By Beldon Butterfield
If it is true that the scars of war are the borders of many nations, then there is no greater proof than this 2,000-mile meandering boundary connecting the Pacific Ocean with the Gulf of Mexico, separating the United States from Mexico. Sometimes impregnable to those who try crossing it illegally, sometimes so porous it is hard to conceive of the border as anything but an imaginary line. Despite assertions to the contrary, it is impossible to build a wall from El Paso to Brownsville, Texas, along the Rio Grande unless the United States is willing to give up some very valuable territory. The same can be said for a fence.
According to the International Boundary and Water Commission, 1,200 miles of the border between Mexico and Texas follows the middle of the Rio Grande “along the deepest channel.” Unlike the remaining 800 miles, the Texas border contains many impenetrable obstacles to the building of a wall. When the Secure Fence Act was passed in 2006, the government built 650 miles of wall along the 1,954-mile US–Mexico boundary. While 1,254 miles of that border is in Texas, the state has only 100 miles of wall due to the geographic terrain.
Along this river there are 13 dams and reservoirs that straddle both sides of the Rio Grande. The most prominent of these is La Amistad Reservoir, also known on the US side as the Amistad National Recreational Area, administered by the National Park Service, offering 60,000 water acres for boating and fishing where the border is separated by 30 miles of buoys. Farther west, the 60-mile shoreline of Falcon Lake Dam (100,000 water acres) has the border dividing the lake through the middle. In 2010 David Hartley and his wife crossed over to the Mexican side on their jet skis to view a half sunken church. Mexican smugglers mistook them for intruders. David’s body was never found; his wife barely made it back across to the US side alive.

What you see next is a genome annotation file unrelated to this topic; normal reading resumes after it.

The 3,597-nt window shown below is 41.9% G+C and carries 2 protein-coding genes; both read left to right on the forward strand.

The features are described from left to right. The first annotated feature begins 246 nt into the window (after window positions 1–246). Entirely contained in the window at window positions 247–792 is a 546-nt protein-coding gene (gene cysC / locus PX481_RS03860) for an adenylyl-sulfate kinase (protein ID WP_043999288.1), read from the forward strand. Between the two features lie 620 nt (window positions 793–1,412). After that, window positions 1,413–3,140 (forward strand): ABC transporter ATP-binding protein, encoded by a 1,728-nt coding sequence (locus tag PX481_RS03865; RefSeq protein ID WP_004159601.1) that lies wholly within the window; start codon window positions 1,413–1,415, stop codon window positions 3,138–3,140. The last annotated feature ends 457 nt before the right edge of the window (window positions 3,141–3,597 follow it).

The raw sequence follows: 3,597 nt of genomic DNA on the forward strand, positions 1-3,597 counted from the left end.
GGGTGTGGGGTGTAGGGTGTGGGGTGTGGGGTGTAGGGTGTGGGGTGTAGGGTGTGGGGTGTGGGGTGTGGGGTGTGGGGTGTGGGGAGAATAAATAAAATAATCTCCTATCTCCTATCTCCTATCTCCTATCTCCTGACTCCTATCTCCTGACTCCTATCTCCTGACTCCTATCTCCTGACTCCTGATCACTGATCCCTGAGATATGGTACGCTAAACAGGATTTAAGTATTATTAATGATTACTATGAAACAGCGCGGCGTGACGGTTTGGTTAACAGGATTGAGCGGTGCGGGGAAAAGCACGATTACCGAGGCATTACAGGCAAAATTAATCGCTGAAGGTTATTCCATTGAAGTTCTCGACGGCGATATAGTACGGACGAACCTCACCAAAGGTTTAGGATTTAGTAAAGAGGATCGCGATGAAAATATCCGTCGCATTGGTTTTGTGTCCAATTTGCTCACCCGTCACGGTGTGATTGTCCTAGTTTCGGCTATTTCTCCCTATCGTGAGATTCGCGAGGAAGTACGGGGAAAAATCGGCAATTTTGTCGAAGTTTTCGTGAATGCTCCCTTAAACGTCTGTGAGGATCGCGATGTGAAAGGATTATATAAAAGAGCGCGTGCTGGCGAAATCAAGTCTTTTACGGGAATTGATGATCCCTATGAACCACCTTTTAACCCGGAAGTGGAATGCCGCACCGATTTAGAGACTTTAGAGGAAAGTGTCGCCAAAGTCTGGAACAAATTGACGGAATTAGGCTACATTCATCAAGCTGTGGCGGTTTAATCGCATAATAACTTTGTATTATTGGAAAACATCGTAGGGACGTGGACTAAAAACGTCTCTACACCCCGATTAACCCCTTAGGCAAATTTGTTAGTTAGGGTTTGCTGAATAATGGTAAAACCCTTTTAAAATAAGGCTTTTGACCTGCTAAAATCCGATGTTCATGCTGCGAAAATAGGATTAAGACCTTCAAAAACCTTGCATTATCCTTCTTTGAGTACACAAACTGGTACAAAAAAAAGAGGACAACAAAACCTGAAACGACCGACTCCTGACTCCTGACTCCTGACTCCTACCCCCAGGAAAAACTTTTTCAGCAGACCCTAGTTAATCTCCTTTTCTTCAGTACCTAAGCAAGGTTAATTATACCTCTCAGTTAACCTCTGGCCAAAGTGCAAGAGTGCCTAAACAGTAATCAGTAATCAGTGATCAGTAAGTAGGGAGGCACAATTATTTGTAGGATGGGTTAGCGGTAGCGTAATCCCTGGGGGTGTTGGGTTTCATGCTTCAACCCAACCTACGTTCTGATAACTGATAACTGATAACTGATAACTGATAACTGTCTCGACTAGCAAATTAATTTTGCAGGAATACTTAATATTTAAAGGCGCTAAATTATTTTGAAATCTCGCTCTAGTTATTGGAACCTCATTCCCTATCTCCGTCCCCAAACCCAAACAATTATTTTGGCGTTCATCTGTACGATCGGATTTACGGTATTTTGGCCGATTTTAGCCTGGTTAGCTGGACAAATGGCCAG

Two hundred forty miles of the border is administered by the National Park Service in and down-river from the Big Bend National Park that borders the Rio Grande. Then there is the question of natural obstacles such as the Santa Elena Canyon, where the Rio Grande cuts through 1,500-foot-high cliffs. Eminent domain is also a problem that states other than Texas don’t face. The river at times changes course, as do the adjoining wetlands, depending on the time of year.
When most politicians and the media refer to a “wall” separating both countries, it is understood they are talking about “securing the border” largely with the use of technology. This includes the use of drones and spotter planes, fences where possible, and a greater number of Border Patrol Special Agents.
Not so with Donald Trump.Trump claims that if he can build Trump Towers in New York City, he will have no problem building a wall across the entire border. He also claims, “I will build a Great Wall of China higher and deeper.” According to Trump’s recent announcement, it just rose 10 feet when ex-President of Mexico Felipe Calderón attacked him.
Ignorance on the part of Trump is one thing, but that politicians and the media have not called him out on his ridiculous claims is something else. America needs to take a lesson in topography and geography.
Beldon Butterfield has lived in Mexico for 50 years. His latest book is Mexico Behind the Mask, Potomac Books (University of Nebraska Press), Washington, DC, December 2012.